Before a company introduces a new product, they engage in months of research to determine overall costs, marketability, and profit potential.

Before making any major life decision - moving to a new city, getting married, or choosing a career - be sure to do a thorough analysis of the long-term feasibility.

Test market your ideas. Don’t assume your viewpoint is correct. Share your plan with others. Get together a “focus group,” a small cross-section of people who will respond honestly and openly. Bounce your ideas off them. Get somebody to shoot it down. The feedback will let you know if you’re on the right track. (For more on this topic, see 48 Ways #11 - “Work it Through With Friends.”)

The CEO of a large company will gladly take advice from a janitor if it can help make the business more profitable. Yet the same CEO may rebuff advice from his own wife!

In the business world, you lose if you don’t accept constructive criticism. The same is true of life. Be open to suggestions. “Hang a suggestion box.” At the very least, you can always choose to ignore it.


Certain business acumen is particularly relevant to small business. For example:


Did you ever go into a hardware and ask, “Do you have any number 9 nails?” Does the owner say, “Wait, let me look it up in my list”? No way! A small business owner has an uncanny knack for knowing his inventory. If there are 5,000 items in the store, he knows the exact location and price of each item.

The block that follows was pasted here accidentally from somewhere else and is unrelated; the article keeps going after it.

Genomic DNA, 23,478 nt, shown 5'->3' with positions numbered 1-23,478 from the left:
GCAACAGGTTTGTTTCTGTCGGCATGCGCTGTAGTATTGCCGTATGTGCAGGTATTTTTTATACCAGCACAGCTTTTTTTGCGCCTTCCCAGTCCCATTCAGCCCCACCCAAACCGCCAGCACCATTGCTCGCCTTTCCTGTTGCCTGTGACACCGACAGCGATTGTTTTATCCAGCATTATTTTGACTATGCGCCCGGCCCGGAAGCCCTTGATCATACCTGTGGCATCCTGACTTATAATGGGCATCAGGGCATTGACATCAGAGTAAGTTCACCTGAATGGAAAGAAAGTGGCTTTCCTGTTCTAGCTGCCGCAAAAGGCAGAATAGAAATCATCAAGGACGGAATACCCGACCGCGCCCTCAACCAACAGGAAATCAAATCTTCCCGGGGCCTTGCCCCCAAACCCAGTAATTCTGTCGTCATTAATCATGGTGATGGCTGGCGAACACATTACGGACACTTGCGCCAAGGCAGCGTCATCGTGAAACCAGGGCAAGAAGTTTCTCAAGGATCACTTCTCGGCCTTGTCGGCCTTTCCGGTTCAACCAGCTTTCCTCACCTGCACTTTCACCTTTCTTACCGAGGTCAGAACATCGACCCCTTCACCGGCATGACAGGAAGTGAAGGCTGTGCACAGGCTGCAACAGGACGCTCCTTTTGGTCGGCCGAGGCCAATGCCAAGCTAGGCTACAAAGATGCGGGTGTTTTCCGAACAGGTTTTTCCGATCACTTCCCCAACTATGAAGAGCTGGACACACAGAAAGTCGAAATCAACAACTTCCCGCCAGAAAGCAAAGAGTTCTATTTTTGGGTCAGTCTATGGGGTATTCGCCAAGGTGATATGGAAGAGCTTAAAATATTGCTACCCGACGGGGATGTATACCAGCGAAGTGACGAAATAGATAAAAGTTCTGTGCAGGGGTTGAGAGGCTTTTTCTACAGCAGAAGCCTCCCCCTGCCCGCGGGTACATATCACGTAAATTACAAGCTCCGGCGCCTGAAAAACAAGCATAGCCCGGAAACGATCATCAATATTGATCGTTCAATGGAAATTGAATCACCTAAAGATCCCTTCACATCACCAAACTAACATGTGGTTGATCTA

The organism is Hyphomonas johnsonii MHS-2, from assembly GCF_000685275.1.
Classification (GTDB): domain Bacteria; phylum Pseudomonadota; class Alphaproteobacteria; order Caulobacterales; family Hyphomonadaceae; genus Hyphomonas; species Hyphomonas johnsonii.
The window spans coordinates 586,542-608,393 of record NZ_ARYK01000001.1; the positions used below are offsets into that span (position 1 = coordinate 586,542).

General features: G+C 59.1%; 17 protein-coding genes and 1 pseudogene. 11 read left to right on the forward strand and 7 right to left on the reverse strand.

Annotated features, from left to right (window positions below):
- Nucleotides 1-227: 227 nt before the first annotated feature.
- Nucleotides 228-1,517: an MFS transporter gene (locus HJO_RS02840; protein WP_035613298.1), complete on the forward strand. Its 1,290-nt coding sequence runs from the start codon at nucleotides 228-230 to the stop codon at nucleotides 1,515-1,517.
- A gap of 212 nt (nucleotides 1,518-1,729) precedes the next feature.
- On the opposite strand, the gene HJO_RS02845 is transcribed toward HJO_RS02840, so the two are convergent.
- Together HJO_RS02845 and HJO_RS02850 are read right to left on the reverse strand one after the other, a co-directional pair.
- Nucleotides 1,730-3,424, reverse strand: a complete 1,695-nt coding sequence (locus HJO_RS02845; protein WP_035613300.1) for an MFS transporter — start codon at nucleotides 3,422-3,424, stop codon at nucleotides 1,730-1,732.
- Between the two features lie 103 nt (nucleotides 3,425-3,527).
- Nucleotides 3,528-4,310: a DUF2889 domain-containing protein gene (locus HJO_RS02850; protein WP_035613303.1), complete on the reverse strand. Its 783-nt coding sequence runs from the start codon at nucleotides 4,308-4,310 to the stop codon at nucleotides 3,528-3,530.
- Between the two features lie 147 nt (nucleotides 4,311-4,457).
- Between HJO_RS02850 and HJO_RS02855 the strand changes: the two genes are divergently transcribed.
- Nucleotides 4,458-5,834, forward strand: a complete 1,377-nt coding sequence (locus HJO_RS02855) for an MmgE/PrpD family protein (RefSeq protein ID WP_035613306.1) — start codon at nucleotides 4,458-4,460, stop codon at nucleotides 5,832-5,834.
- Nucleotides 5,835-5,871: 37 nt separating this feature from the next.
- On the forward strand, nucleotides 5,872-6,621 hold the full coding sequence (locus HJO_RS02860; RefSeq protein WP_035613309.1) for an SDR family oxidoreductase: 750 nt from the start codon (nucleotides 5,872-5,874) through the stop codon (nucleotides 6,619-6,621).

You have the potential to become wise. Do you know the 48 Ways by heart? No. Why not - too many items? If you value it, you will memorize the list and carry it with you always.

Keep tabs on all your resources. Know your strengths, weaknesses, talents and skills. Make a list and write them down.

This is essential for making wise decisions about career and relationships. You don’t want to be 20 years down the road and discover that you’ve denied an essential part of who you are. That’s setting yourself up for a mid-life crisis.

If you’re not sure, find out. Ask a trusted friend, or speak to a career counselor. Then, when opportunity knocks, you’ll be ready to answer.



A person’s motivation in business is a great indicator of how he can achieve in his personal life. Doesn’t it make sense that the same God who gave you the means to be savvy in business, also gave you the means to become a great human being?